The U.S. military is now more alienated from its civilian leadership than at any time in American history, and more vocal about it.


At the Army’s elite Command and General Staff College, a respected Congressman was ‘jeered’ by the class when he ‘repeatedly lectured officers’ about Congress’s role and powers—and was greeted by ‘catcalls’ at the mention of the President.

Bringing the growing political influence of our military leaders to heel has hardly been a priority of the intervening Congresses or administrations. But this idea that American military power has, at least in part, become unmoored from civilian oversight because that’s precisely how it wants it doesn’t really get any attention in Maddow’s book, unfortunately. For the most part, she treats the military as impartial, dutiful actors under the willing thumb of an executive branch calling all the shots. (The lone exception being her brief fisking of the canonization of David Petraeus and his impossibly costly counterinsurgency doctrine.)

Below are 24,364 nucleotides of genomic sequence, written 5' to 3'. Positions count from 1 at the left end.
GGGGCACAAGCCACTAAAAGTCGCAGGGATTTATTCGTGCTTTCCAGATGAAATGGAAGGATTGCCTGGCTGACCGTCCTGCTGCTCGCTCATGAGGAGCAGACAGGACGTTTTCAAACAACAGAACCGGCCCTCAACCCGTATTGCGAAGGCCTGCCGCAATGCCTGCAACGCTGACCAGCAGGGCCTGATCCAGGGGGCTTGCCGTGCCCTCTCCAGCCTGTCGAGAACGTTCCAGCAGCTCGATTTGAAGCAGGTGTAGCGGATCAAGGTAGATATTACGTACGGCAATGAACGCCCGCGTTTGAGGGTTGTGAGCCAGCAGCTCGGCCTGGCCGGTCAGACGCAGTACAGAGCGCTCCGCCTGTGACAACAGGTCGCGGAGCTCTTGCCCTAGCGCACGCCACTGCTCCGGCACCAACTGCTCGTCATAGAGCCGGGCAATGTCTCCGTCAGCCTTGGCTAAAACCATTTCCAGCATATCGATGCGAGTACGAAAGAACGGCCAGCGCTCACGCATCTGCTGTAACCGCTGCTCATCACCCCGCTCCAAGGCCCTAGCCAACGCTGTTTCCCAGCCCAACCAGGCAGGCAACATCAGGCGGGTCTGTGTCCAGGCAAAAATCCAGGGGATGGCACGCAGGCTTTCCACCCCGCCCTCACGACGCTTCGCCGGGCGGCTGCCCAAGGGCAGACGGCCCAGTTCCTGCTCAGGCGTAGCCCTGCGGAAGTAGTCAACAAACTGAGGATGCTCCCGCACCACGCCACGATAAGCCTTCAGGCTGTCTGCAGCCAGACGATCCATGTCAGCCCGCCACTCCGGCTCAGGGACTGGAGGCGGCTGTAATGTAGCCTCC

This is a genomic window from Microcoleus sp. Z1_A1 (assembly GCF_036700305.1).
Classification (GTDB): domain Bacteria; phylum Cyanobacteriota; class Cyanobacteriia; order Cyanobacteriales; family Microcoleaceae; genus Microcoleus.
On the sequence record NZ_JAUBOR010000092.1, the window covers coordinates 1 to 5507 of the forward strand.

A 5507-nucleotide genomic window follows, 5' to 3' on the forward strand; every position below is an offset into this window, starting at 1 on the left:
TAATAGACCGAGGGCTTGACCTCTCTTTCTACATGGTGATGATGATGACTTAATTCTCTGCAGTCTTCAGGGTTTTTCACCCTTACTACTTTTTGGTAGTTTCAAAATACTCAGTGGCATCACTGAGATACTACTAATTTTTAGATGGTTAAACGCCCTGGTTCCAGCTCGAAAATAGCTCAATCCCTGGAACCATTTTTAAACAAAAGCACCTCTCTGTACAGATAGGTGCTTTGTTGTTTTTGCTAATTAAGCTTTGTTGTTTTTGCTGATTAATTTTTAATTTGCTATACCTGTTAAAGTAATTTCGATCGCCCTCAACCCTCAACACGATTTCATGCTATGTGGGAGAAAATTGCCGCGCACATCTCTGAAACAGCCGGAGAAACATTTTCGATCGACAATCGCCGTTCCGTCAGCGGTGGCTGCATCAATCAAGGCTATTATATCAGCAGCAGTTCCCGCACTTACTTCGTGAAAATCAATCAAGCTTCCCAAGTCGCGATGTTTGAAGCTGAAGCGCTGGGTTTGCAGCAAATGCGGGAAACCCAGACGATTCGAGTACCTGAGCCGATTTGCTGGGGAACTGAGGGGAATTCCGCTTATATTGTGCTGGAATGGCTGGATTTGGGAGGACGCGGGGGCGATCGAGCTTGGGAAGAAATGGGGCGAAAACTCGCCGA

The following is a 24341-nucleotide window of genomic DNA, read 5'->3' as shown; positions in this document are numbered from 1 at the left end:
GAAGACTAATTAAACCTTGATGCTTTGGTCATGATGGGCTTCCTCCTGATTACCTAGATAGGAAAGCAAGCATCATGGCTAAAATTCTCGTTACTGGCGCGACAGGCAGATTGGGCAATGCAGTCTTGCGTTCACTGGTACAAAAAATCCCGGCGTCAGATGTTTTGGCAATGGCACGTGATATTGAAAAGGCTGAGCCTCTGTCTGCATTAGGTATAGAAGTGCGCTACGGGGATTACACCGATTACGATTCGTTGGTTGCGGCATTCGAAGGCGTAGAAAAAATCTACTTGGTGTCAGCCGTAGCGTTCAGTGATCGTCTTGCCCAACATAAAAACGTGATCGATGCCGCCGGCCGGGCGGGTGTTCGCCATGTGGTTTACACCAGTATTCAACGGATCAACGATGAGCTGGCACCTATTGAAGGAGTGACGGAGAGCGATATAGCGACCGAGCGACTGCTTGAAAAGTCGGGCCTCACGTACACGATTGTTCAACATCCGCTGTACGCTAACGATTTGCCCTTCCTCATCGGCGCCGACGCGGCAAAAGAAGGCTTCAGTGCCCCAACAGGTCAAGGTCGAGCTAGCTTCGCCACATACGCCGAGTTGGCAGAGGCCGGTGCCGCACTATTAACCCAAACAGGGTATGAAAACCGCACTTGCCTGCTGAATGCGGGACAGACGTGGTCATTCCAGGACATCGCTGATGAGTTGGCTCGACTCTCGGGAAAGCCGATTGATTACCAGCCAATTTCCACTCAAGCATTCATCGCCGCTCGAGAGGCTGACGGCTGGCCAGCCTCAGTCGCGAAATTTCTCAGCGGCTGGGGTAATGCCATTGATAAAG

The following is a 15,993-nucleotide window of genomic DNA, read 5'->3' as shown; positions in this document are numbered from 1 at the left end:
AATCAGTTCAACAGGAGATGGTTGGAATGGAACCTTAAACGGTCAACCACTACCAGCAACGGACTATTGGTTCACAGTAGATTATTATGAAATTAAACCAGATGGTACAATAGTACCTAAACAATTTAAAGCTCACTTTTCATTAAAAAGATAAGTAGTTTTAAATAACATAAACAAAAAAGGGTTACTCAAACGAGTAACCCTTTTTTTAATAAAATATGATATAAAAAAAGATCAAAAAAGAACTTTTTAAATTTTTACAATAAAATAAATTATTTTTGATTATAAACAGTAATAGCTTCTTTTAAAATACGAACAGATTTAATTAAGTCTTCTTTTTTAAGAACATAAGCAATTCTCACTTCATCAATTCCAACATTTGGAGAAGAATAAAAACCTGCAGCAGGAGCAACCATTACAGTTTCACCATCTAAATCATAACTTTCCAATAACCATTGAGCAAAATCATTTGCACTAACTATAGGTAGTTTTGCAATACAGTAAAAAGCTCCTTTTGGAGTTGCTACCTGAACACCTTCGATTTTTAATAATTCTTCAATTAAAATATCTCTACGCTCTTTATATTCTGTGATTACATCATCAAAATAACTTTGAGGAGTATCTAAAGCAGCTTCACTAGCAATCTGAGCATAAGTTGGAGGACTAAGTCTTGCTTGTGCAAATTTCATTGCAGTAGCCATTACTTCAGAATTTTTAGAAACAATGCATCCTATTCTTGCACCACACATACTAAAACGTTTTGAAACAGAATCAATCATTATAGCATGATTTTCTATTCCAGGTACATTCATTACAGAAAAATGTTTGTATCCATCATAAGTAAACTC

This is one of two primary (albeit minor) disappointments with “Drift.” While its sweep of history is vast, it is, by the very nature of its 252 pages (and small pages at that), somewhat shallow in places. Perhaps this is due to her deliberate authorial pace—in the opening sentence of her acknowledgements she says: “I’m the slowest writer on earth.” 

Still, I can’t help but think about the book that might have been, the longer one that dug deeper into the military’s own active role in drifting toward our current state of almost perpetual war. Or the chapter on how the media has continually enabled this drift through, by turns, incurious reporting, relentless cheerleading, and an almost wholesale organizational retreat from foreign coverage. In addition, one would think that a more comprehensive book would lend itself to more insightful and satisfying policy remedies than the ones she concludes with. To wit: “If we are going to use drones to vaporize people in Pakistan and Yemen and Somalia, the Air Force should operate these drones, and pull the trigger. And we should know about it.” Or, you know, maybe we should stop doing this altogether, since no matter what part of the U.S. government does it, it’s arguably still illegal, immoral, and counter-productive in the long run.